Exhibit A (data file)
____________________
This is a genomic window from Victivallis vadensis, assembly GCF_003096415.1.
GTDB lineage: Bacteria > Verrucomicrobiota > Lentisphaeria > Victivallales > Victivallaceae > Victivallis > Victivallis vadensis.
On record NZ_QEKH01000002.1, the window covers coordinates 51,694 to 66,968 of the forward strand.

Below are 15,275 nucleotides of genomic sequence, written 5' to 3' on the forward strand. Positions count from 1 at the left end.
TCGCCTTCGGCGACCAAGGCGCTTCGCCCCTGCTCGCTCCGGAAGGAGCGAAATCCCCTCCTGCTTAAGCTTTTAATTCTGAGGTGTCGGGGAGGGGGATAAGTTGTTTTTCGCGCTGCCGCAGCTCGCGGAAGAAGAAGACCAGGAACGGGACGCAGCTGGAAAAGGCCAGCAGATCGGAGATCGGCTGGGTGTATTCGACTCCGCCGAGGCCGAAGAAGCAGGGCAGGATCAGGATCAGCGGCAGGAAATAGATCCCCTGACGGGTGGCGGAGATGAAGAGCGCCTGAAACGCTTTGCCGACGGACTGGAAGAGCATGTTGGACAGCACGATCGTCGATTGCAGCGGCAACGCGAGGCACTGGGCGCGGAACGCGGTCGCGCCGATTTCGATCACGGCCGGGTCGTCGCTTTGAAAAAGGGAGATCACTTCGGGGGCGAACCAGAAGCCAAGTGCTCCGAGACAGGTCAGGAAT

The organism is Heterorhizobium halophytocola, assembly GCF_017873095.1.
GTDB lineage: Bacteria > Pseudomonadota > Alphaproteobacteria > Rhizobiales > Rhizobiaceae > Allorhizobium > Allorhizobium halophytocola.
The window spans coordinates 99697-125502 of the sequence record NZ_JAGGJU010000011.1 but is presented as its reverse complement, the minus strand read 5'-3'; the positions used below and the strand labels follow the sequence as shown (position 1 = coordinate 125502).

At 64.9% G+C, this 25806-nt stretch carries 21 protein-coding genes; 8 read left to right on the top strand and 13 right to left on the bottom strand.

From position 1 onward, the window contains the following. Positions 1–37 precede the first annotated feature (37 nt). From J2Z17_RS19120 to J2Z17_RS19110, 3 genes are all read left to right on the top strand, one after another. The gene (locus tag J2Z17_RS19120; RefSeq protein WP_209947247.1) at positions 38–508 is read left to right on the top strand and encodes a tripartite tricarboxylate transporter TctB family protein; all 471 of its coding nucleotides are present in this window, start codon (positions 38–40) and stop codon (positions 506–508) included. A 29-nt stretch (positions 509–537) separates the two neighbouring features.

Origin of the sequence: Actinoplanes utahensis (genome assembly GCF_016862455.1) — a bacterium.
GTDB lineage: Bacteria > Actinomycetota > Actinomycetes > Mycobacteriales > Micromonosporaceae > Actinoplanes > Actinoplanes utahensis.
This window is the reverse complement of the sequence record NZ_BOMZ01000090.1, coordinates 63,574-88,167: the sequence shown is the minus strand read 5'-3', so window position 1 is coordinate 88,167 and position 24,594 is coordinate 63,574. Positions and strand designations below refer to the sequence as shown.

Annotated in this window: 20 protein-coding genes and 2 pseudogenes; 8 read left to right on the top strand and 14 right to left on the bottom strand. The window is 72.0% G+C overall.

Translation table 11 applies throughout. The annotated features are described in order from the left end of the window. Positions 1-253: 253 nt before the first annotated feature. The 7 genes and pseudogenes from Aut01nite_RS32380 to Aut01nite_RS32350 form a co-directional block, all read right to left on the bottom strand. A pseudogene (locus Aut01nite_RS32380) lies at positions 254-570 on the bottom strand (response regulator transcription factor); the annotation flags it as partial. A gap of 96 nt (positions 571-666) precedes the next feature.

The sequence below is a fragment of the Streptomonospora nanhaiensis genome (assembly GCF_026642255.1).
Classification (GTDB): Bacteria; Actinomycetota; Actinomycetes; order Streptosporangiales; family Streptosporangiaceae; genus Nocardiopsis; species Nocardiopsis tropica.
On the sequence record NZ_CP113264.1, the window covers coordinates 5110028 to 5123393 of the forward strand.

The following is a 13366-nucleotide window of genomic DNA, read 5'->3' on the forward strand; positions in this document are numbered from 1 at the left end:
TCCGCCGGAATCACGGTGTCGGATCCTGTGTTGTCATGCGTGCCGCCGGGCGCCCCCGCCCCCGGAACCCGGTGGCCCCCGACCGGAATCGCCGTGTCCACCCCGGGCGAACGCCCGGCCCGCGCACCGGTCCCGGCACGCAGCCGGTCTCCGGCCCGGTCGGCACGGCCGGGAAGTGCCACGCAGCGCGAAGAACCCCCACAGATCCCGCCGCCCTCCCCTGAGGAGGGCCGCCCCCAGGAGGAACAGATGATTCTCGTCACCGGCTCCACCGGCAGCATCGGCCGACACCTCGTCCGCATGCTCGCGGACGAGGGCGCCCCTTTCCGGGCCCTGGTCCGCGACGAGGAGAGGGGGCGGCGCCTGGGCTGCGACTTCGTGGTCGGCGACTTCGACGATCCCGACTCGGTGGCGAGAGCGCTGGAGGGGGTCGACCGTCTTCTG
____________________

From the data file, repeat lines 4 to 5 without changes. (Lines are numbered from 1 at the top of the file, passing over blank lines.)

Below are 15,275 nucleotides of genomic sequence, written 5' to 3' on the forward strand. Positions count from 1 at the left end.
TCGCCTTCGGCGACCAAGGCGCTTCGCCCCTGCTCGCTCCGGAAGGAGCGAAATCCCCTCCTGCTTAAGCTTTTAATTCTGAGGTGTCGGGGAGGGGGATAAGTTGTTTTTCGCGCTGCCGCAGCTCGCGGAAGAAGAAGACCAGGAACGGGACGCAGCTGGAAAAGGCCAGCAGATCGGAGATCGGCTGGGTGTATTCGACTCCGCCGAGGCCGAAGAAGCAGGGCAGGATCAGGATCAGCGGCAGGAAATAGATCCCCTGACGGGTGGCGGAGATGAAGAGCGCCTGAAACGCTTTGCCGACGGACTGGAAGAGCATGTTGGACAGCACGATCGTCGATTGCAGCGGCAACGCGAGGCACTGGGCGCGGAACGCGGTCGCGCCGATTTCGATCACGGCCGGGTCGTCGCTTTGAAAAAGGGAGATCACTTCGGGGGCGAACCAGAAGCCAAGTGCTCCGAGACAGGTCAGGAAT